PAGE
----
He had brown skin, black hair and looked at me with dark eyes. He was trim and stood perhaps 5 feet, 6 inches in height.
He had all of his worldly possessions with him, in three small bags and a backpack. He appeared to be alone in the world, unrecognized and ignored.
How did I know he was Jesus?
There was a kindness about him, a gentleness of spirit, a glow that shown in his eyes.
He didn't speak to me until I spoke to him, asking if he was hungry. On this rainy night, he said softly he would like a hot drink, as I recall, a cup of tea.
I took him into a hamburger place next to where he was sitting on a bench under an overhang, and asked the young lady if she would please serve him anything he wanted.
She pleasantly agreed. I thanked her and left her with $10, telling her I was right next door in case she needed more money.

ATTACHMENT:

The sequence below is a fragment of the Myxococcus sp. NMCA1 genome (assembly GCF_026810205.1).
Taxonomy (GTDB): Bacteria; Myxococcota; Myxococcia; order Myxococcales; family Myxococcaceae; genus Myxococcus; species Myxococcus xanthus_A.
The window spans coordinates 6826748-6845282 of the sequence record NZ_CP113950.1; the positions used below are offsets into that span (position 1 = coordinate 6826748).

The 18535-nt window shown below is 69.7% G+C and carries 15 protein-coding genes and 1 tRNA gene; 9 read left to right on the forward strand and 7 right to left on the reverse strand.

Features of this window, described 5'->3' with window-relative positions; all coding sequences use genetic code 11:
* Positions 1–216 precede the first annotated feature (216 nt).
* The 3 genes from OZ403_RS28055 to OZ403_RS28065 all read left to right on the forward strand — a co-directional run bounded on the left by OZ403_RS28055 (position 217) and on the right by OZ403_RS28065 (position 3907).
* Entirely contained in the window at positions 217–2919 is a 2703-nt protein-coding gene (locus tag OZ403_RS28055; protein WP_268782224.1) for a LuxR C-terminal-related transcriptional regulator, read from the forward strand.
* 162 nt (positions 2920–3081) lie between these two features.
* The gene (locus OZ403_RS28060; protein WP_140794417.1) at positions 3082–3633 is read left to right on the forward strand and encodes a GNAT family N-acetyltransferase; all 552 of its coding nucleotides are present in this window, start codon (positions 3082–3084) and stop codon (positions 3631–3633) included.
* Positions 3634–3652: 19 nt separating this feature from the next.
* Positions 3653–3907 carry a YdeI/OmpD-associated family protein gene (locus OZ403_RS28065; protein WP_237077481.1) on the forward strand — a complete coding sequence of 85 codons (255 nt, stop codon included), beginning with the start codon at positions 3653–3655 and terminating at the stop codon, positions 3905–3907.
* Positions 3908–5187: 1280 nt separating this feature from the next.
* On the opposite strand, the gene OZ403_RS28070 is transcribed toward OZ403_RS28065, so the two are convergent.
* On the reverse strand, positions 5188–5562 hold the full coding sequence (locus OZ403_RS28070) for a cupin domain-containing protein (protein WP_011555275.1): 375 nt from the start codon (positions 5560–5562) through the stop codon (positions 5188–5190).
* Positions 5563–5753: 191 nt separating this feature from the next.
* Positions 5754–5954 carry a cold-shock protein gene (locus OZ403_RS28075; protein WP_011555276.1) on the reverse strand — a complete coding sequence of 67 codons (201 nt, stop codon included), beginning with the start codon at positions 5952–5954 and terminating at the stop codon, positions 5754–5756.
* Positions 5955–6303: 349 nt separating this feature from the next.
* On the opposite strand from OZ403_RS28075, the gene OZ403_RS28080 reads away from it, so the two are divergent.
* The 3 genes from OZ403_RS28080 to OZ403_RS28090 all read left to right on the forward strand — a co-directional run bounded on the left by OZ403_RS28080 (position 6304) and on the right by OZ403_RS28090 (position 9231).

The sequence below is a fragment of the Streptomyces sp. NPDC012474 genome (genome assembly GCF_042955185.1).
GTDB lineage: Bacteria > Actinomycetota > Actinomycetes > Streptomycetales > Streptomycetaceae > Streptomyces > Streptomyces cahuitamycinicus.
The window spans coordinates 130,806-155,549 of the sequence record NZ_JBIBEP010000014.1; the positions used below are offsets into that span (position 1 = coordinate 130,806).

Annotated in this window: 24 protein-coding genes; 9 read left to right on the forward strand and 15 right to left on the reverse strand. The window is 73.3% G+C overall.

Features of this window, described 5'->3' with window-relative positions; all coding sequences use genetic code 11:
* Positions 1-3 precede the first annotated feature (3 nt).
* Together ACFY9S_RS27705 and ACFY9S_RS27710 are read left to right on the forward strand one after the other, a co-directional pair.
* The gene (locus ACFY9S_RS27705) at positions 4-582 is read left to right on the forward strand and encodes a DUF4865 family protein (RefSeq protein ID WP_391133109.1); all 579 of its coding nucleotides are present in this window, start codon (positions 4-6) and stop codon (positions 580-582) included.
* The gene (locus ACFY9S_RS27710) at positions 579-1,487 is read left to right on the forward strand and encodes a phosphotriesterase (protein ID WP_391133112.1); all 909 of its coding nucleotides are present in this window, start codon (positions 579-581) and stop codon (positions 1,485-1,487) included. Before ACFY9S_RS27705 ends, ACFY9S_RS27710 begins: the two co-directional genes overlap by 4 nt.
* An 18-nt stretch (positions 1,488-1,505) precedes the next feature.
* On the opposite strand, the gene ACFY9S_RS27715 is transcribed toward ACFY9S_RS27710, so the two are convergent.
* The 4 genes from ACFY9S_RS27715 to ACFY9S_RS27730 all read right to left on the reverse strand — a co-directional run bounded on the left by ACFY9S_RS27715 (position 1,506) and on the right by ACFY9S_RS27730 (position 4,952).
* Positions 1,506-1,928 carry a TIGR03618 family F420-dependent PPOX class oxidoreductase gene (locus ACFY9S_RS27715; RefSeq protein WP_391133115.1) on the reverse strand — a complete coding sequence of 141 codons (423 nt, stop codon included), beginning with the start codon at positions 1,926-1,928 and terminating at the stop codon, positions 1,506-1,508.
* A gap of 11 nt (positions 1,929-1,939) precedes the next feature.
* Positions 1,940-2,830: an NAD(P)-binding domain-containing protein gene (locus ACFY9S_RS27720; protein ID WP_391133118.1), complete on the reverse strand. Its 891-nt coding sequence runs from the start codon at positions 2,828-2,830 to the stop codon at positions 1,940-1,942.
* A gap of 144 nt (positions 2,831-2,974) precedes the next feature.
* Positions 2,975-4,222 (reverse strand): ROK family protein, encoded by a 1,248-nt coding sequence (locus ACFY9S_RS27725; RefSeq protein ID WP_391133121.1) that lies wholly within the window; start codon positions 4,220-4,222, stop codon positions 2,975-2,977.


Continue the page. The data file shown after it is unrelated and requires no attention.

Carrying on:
I then left him there, as I needed to rejoin my dinner guests, people whom I thought had no idea why I excused myself.
But when I returned, my wife Anne said I had bought a dinner for a homeless man. I smiled and agreed.
Many people say they would like to serve Jesus.
If they are sincere, they might start with serving those who need a little kindness in their lives.
People expect Jesus to look like he did in Medieval paintings, which from my description of him, he does not, and to perform miracles.
But his greatest miracle is to bring out the best in you and me and others as we unselfishly help those in need.
Jesus resides in no church, but lives instead in our hearts, calling to us with love and compassion to be a blessing to all living beings.
Note: I share these observations with you dear reader not as a Christian, but as a Jew, one who is respectful of all religious beliefs.
I recall three small bags, but Jesus might have had another small bag or two.
This meeting took place last night in San Pedro, California, USA but it could have just as easily taken place anywhere else in the world, for Jesus is where people believe him to be.
If I had it to do again, I would have given Jesus a little more time and attention as I sometimes do other homeless people.